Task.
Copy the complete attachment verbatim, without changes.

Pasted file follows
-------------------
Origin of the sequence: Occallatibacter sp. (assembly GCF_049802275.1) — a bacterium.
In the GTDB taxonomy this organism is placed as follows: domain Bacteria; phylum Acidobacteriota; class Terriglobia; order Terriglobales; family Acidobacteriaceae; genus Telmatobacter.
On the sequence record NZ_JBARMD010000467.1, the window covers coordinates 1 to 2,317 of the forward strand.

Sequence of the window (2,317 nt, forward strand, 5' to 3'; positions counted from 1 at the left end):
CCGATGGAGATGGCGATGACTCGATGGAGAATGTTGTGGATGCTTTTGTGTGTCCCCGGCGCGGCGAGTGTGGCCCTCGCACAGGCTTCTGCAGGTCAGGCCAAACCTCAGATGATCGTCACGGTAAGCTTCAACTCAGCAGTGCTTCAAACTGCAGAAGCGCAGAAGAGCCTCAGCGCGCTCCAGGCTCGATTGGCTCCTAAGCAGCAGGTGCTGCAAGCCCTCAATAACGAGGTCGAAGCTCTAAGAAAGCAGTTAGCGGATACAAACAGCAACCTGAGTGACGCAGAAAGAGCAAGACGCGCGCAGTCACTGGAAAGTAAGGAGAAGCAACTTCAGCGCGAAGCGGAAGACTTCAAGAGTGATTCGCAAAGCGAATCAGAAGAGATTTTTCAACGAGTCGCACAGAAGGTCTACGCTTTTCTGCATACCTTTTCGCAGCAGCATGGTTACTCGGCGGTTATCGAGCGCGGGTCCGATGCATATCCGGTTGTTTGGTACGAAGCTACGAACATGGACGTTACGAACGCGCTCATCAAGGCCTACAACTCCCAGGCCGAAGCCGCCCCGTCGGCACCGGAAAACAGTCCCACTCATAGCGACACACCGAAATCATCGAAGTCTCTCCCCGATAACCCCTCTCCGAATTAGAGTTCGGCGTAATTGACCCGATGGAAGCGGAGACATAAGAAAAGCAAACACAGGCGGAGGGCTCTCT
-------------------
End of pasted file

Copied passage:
Origin of the sequence: Occallatibacter sp. (assembly GCF_049802275.1) — a bacterium.
In the GTDB taxonomy this organism is placed as follows: domain Bacteria; phylum Acidobacteriota; class Terriglobia; order Terriglobales; family Acidobacteriaceae; genus Telmatobacter.
On the sequence record NZ_JBARMD010000467.1, the window covers coordinates 1 to 2,317 of the forward strand.

Sequence of the window (2,317 nt, forward strand, 5' to 3'; positions counted from 1 at the left end):
CCGATGGAGATGGCGATGACTCGATGGAGAATGTTGTGGATGCTTTTGTGTGTCCCCGGCGCGGCGAGTGTGGCCCTCGCACAGGCTTCTGCAGGTCAGGCCAAACCTCAGATGATCGTCACGGTAAGCTTCAACTCAGCAGTGCTTCAAACTGCAGAAGCGCAGAAGAGCCTCAGCGCGCTCCAGGCTCGATTGGCTCCTAAGCAGCAGGTGCTGCAAGCCCTCAATAACGAGGTCGAAGCTCTAAGAAAGCAGTTAGCGGATACAAACAGCAACCTGAGTGACGCAGAAAGAGCAAGACGCGCGCAGTCACTGGAAAGTAAGGAGAAGCAACTTCAGCGCGAAGCGGAAGACTTCAAGAGTGATTCGCAAAGCGAATCAGAAGAGATTTTTCAACGAGTCGCACAGAAGGTCTACGCTTTTCTGCATACCTTTTCGCAGCAGCATGGTTACTCGGCGGTTATCGAGCGCGGGTCCGATGCATATCCGGTTGTTTGGTACGAAGCTACGAACATGGACGTTACGAACGCGCTCATCAAGGCCTACAACTCCCAGGCCGAAGCCGCCCCGTCGGCACCGGAAAACAGTCCCACTCATAGCGACACACCGAAATCATCGAAGTCTCTCCCCGATAACCCCTCTCCGAATTAGAGTTCGGCGTAATTGACCCGATGGAAGCGGAGACATAAGAAAAGCAAACACAGGCGGAGGGCTCTCT